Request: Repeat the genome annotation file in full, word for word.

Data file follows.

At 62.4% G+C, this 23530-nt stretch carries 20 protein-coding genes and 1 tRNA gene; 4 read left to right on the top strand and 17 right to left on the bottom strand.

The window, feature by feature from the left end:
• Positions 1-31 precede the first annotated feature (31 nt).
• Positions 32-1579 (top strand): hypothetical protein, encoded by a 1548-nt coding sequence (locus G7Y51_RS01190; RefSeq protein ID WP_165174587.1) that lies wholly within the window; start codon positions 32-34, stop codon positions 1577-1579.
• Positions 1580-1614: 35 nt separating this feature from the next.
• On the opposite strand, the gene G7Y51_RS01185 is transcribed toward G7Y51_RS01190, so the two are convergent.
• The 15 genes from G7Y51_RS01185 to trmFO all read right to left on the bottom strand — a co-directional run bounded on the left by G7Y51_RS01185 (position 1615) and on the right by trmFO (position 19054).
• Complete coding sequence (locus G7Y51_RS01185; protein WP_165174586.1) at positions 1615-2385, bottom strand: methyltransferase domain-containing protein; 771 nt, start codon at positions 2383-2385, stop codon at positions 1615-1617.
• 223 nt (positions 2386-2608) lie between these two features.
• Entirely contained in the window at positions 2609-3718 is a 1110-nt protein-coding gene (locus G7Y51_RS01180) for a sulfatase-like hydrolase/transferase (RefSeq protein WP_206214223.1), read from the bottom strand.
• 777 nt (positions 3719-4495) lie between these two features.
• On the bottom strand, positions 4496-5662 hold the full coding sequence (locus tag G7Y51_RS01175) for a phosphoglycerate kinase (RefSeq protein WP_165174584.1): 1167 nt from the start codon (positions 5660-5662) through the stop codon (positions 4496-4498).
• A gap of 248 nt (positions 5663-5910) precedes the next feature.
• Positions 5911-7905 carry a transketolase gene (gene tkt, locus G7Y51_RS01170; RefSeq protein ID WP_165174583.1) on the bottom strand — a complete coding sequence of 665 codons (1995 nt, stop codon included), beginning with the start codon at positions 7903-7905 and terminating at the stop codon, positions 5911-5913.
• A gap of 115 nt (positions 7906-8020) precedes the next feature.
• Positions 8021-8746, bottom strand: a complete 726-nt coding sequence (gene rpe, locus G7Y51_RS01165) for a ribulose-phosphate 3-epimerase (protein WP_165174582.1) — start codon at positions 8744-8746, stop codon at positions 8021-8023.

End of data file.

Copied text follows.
At 62.4% G+C, this 23530-nt stretch carries 20 protein-coding genes and 1 tRNA gene; 4 read left to right on the top strand and 17 right to left on the bottom strand.

The window, feature by feature from the left end:
• Positions 1-31 precede the first annotated feature (31 nt).
• Positions 32-1579 (top strand): hypothetical protein, encoded by a 1548-nt coding sequence (locus G7Y51_RS01190; RefSeq protein ID WP_165174587.1) that lies wholly within the window; start codon positions 32-34, stop codon positions 1577-1579.
• Positions 1580-1614: 35 nt separating this feature from the next.
• On the opposite strand, the gene G7Y51_RS01185 is transcribed toward G7Y51_RS01190, so the two are convergent.
• The 15 genes from G7Y51_RS01185 to trmFO all read right to left on the bottom strand — a co-directional run bounded on the left by G7Y51_RS01185 (position 1615) and on the right by trmFO (position 19054).
• Complete coding sequence (locus G7Y51_RS01185; protein WP_165174586.1) at positions 1615-2385, bottom strand: methyltransferase domain-containing protein; 771 nt, start codon at positions 2383-2385, stop codon at positions 1615-1617.
• 223 nt (positions 2386-2608) lie between these two features.
• Entirely contained in the window at positions 2609-3718 is a 1110-nt protein-coding gene (locus G7Y51_RS01180) for a sulfatase-like hydrolase/transferase (RefSeq protein WP_206214223.1), read from the bottom strand.
• 777 nt (positions 3719-4495) lie between these two features.
• On the bottom strand, positions 4496-5662 hold the full coding sequence (locus tag G7Y51_RS01175) for a phosphoglycerate kinase (RefSeq protein WP_165174584.1): 1167 nt from the start codon (positions 5660-5662) through the stop codon (positions 4496-4498).
• A gap of 248 nt (positions 5663-5910) precedes the next feature.
• Positions 5911-7905 carry a transketolase gene (gene tkt, locus G7Y51_RS01170; RefSeq protein ID WP_165174583.1) on the bottom strand — a complete coding sequence of 665 codons (1995 nt, stop codon included), beginning with the start codon at positions 7903-7905 and terminating at the stop codon, positions 5911-5913.
• A gap of 115 nt (positions 7906-8020) precedes the next feature.
• Positions 8021-8746, bottom strand: a complete 726-nt coding sequence (gene rpe, locus G7Y51_RS01165) for a ribulose-phosphate 3-epimerase (protein WP_165174582.1) — start codon at positions 8744-8746, stop codon at positions 8021-8023.